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The Day Where Nothing Changed
The molecules in Kim's nose came far too close for comfort to the molecules in Kim's toes that fateful midnight as the molecules in Kim's brain, producing the appropriate chemical reactions to conclude that Kim would never fall asleep, decided to do Kim's morning exercises several hours early.
The collection of molecules and reactions and energy that was Kim grunted as her head touched her ankle - she hadn't done this sort of thing in awhile, not since she was a diagnosed insomniac. But she still found herself quite as nimble as she had once been - only a little stuff around the joints.
"One . . . two . . . three . . ." her mouth muttered, and her eyes widened and then snapped shut as they reacted to the pain. The muscles and marrow in Kim's stomach and calves screamed, begging her to stop. At five she did, stretching out on the floor, her body obeying the brain's commands to sleep.
The smell of eggs and the Saturday light streaming into the bedroom activated Kim's cells, and her bones made the slightest of inaudible creaks as they raised her into a sitting position. Electrical pulses sent visions of eggs and toast and a beautiful day across Kim's eyes.
Those same pulses carried her downstairs, where the eggs recharged her and made the molecules in her nose and toes and brain sigh with pleasure. They carried her through the morning, where she ran as fast as she could for a moment and then let her legs carry her for the next two miles. They kept her fluid when her hand made the pen fly across dozens of math problems.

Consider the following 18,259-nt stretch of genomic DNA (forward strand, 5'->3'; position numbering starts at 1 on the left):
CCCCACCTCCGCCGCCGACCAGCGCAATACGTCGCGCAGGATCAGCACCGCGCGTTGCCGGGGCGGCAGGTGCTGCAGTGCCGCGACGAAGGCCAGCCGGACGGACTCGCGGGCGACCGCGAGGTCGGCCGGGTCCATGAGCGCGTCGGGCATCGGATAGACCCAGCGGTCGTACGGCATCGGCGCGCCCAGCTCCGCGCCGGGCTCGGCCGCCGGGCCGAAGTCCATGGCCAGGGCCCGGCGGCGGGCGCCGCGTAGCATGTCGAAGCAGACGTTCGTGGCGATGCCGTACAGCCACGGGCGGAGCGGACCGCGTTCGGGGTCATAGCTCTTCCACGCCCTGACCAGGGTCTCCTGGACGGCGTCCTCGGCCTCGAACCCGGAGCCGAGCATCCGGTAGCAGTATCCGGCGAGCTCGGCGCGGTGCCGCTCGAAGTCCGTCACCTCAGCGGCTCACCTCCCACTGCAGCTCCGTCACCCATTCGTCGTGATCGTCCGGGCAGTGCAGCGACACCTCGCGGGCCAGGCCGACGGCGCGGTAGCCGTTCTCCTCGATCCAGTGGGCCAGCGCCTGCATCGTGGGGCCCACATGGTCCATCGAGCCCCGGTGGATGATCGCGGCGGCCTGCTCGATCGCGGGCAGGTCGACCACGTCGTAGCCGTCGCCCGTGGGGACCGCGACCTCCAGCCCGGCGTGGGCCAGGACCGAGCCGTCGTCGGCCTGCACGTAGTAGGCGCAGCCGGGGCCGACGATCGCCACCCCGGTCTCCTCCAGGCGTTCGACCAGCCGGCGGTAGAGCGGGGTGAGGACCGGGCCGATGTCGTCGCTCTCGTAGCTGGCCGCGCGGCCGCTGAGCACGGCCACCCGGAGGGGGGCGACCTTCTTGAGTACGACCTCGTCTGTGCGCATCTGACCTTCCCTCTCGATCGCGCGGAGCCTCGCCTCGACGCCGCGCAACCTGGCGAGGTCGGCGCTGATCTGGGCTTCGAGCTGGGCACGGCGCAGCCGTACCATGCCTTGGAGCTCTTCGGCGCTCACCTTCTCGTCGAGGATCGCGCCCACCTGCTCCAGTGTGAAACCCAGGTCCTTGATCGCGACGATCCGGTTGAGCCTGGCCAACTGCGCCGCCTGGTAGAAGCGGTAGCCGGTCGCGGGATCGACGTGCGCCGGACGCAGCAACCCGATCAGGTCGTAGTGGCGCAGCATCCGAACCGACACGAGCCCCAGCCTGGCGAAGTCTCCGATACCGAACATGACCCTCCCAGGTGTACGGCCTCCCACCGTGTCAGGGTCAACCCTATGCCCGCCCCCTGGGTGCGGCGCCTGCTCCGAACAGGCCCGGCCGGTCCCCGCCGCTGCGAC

They prevented her head from exploding when she yelled at, apologized to, and yelled at again the collection of molecules and reactions and energy that was Kim's boyfriend.
Lunchtime was purely mechanical, purely ordinary. Kim's brain took a rest as it fantasized about a collection of molecules that was not Kim's boyfriend, letting the rest of Kim work on its own. Its precision was unchanged - only a glaze across Kim's eyes gave evidence to the absence of her essence.
The pulses carried her through afternoon, when she separated herself from the boyfriend. She allowed the molecules that laugh and those that cry to war unchecked with each other, and her hands to reduce certain photographs to mere molecules themselves. Her vocal chords rang with the strength of a steam train as she yelled alternately at herself and the collection of molecules that was her mother.
Her brain wrote "bad day" on itself again and again, each time allowing Kim to become more distressed. But just as it was about to give up, Kim's ears received the waves of a ringing phone.
After Kim's mouth worked its wonders, Kim had a new, different boyfriend.
At midnight, her nose once again met her nose, but this time to work off happy energy. Then, once again, her brain commanded her body to rest.
Energy molecules rushed to her brain to induce a good dream, failing to notice the lone cancer cell as they hurried by.